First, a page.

Self promotion is an essential soft skill in today’s corporate world.
Martin’s a good manager. He inherited a large call centre with teams of borderline manic-depressives. Complaints were common, call dropout rates atrocious, morale was low. People clock-watched and turnover and absenteeism were high. Martin fixed it. He delivered improvements. Installed performance measures and instituted staff reward systems. Did what any good manager would do. And no one noticed.
Now perhaps his manager wasn’t a very astute business person. That’s not the issue. Martin wasn’t appreciated, didn’t get applauded, and got no opportunities to advance as a result of his hard work.
There’s an odd parallel in the fact that 71% of women on boards in the UK have titles. Having a title in the UK is probably like being a sport star in Australia – it gives you a profile and opens doors. So what do people do when they can’t throw a ball and haven’t inherited a title to achieve business success? Both Martin’s story and the board statistic point to the need for our talents to be “publicised” as well as lived.
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Self-promotion is an essential skill
Countless surveys list presentation and influence skills as primary for senior managers. Recent research from the Australian Business Women’s Network cited self-promotion as the most essential skill. When I worked with Martin it became clear that, despite all his other skills, self-promotion was what he lacked.
This goes against a common belief that ability alone will get us to our goals. I outlined this myth – the Ability Myth – in my second book, Consulting Mastery – The Ability Myth. In a nutshell, if your success depends on others choosing you for a position, rating your performance or putting you forward, you have to meet three requirements. Ability is just one of these. You won’t get anywhere if you don’t have Availability and Affability as well. It is astoundingly simple, even obvious. But you’d be surprised how few people actually do it.
Make sure people know you and what you do
The first requirement is to have a high Availability rating. Availability is about people knowing you exist. It’s not about what you know, but who knows you know it. Managers with high Availability factors remember that it’s not enough to do a good job; people need to know you’ve done it – through published KPIs, through client testimonials, by the way your staff work.
Fit in and work with others
The second requirement is Affability. This is about rapport – being likeable, fitting in, understanding the context. As a manager, you need to have alliances, to fit the part, and to work within the culture. It doesn’t necessarily mean you have to play politics, but you do have to understand politics.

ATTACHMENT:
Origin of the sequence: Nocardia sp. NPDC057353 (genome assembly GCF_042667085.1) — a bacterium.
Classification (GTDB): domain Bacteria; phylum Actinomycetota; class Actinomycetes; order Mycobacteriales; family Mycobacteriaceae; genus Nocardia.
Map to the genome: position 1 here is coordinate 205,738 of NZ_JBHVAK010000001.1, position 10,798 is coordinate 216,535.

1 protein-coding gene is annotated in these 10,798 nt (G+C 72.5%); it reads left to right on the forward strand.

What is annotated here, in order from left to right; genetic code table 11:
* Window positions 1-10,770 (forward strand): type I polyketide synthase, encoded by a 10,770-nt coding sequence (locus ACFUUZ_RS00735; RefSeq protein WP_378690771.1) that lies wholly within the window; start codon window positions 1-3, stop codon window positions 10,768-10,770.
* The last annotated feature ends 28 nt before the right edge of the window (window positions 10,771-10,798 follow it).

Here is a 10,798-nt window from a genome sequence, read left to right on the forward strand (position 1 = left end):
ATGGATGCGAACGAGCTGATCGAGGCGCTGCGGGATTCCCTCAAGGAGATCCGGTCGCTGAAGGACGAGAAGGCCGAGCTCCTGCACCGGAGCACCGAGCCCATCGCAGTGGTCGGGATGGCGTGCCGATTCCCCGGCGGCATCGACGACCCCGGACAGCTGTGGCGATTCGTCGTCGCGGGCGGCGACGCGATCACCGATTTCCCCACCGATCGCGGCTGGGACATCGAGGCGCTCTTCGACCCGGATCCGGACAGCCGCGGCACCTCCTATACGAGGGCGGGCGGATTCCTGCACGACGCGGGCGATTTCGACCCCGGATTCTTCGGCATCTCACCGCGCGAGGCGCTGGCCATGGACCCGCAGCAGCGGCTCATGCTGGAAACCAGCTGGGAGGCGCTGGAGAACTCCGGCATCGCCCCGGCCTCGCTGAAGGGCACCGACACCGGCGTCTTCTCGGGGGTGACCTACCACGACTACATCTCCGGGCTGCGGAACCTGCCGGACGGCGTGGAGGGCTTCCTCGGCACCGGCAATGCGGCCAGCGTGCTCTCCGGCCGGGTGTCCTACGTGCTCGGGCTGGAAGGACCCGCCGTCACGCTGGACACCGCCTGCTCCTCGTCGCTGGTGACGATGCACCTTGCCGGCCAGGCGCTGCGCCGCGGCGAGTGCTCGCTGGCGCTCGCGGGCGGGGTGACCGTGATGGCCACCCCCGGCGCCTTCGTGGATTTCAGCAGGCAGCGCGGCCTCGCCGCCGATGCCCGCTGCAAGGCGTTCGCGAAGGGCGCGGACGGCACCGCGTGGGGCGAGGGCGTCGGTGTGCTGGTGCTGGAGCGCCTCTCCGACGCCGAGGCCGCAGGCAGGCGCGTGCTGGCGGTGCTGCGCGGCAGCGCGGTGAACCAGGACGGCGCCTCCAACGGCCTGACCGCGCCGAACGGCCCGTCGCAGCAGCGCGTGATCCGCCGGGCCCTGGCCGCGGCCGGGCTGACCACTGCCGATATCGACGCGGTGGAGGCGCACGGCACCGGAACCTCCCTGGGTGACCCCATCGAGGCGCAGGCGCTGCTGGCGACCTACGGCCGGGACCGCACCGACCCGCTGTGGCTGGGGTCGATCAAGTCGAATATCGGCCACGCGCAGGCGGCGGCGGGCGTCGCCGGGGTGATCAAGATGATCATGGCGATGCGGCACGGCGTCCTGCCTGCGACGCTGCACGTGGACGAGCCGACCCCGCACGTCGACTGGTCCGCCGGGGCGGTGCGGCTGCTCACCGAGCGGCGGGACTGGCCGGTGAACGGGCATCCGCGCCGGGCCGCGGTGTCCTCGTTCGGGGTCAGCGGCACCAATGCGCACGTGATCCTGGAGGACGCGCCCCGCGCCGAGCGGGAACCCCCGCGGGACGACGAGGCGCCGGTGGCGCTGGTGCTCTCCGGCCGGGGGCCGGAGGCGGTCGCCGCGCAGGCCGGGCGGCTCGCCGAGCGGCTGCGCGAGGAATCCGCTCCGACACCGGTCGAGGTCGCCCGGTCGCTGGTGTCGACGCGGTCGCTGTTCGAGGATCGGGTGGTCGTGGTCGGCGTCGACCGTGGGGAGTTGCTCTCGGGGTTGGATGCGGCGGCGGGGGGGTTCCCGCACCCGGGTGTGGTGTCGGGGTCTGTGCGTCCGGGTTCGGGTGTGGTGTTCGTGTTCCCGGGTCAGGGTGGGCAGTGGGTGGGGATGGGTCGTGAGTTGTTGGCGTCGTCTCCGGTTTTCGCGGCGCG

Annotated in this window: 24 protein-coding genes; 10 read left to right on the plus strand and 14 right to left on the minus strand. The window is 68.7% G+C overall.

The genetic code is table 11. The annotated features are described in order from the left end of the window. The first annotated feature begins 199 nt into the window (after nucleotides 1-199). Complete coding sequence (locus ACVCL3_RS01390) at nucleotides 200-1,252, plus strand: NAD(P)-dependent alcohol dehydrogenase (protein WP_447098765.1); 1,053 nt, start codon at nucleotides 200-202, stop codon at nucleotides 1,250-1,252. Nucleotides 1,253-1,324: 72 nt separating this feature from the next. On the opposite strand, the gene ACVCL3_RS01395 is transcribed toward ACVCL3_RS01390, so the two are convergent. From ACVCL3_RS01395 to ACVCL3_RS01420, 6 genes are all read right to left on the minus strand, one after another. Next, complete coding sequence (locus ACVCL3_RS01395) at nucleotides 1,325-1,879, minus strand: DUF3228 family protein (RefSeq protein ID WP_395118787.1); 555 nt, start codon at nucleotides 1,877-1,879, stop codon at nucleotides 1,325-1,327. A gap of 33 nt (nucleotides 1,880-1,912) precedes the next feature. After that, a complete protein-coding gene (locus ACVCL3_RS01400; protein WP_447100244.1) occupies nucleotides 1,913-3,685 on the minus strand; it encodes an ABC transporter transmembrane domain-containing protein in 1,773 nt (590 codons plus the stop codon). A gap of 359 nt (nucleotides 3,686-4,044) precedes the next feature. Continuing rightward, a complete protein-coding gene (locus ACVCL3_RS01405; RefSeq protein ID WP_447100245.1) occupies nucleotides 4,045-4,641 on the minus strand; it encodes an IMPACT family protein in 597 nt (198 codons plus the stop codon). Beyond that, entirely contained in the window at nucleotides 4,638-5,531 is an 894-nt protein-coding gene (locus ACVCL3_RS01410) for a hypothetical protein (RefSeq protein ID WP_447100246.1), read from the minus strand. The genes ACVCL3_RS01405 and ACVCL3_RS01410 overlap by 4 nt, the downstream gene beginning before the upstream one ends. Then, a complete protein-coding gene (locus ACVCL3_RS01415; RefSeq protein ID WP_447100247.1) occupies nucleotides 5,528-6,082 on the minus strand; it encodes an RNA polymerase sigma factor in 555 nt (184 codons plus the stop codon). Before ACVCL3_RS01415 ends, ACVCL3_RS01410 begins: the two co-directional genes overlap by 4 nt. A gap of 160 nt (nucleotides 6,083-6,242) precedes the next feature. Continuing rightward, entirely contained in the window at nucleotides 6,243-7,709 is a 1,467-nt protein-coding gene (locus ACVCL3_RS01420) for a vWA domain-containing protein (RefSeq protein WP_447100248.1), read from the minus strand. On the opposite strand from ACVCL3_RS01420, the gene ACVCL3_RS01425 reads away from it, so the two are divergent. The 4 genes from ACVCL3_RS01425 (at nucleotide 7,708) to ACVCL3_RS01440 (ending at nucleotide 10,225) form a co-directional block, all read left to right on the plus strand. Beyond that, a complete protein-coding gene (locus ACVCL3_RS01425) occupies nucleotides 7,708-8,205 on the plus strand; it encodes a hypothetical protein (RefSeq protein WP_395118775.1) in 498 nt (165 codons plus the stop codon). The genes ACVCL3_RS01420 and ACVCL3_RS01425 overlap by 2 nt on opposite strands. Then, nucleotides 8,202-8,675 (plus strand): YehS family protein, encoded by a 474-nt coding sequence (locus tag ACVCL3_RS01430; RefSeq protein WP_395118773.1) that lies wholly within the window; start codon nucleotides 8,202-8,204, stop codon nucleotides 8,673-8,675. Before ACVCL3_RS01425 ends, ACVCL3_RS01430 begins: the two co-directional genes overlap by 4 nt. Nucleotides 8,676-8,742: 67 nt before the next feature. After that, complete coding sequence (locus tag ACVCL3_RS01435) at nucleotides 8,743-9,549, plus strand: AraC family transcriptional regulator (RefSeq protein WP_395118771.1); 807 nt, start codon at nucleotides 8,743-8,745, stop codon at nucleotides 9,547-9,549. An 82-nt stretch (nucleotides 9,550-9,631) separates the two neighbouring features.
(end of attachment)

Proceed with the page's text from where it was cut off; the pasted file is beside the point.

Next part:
Remember ability isn’t enough
The third requirement is Ability. This is where most people put their attention. They get stuck improving their Ability, and miss the other two steps. They think doing a great job gets you noticed.
Sometimes it does. But if you make the network run, then you only get noticed if you do a bad job and the network fails. Even at managerial level, where the required skills are mainly soft skills, affability and availability often get overlooked.
You may think I’m suggesting that self-promoting overrides your ability to deliver. Not at all. You should have good skills to be a good manager. I also know that many managers with excellent skills have to settle for less than they want or deserve. They do so because they miss the first two steps – either they don’t let people know what they’re doing well, or they don’t know how to fit in with the team.
Many people with ability do make it to the top. Jim Collins in Good to Great talks about the self-effacing leaders who bring organisations from good to great. They may not make it into the press, but their peers and their organisation know them. Their Availability rating isn’t global, but it is local.
Support yourself through self promotion
So, if you feel under-rated or under-recognised, and are wondering why, look at how you support your self-promotion.
You can gather a portfolio of your recent achievements, e-mails from happy clients, lists of projects brought in on time, comments from staff and managers.
Consider stopping to appreciate what you’ve achieved, rather than completing the day asking “What on earth did I do today?” Once you’ve collected this portfolio, you’re ready for the next step.
Self promotion is another soft skill you need
Beating the ability myth and promoting yourself and your abilities is not difficult, it’s just another soft skill. Observe the successful people in your organisation, the ones who seem to get what you want, and ask yourself what they are doing that you could do.
If you don’t blow your own trumpet, no one else will.
It is quasi-un-Australian to boast, brag or even display successes. So observe how others do it in a comfortable way, and follow their lead.
This article was originally published in Leadership Excellence.
I have since developed it into a book. You can download it without even signing up here.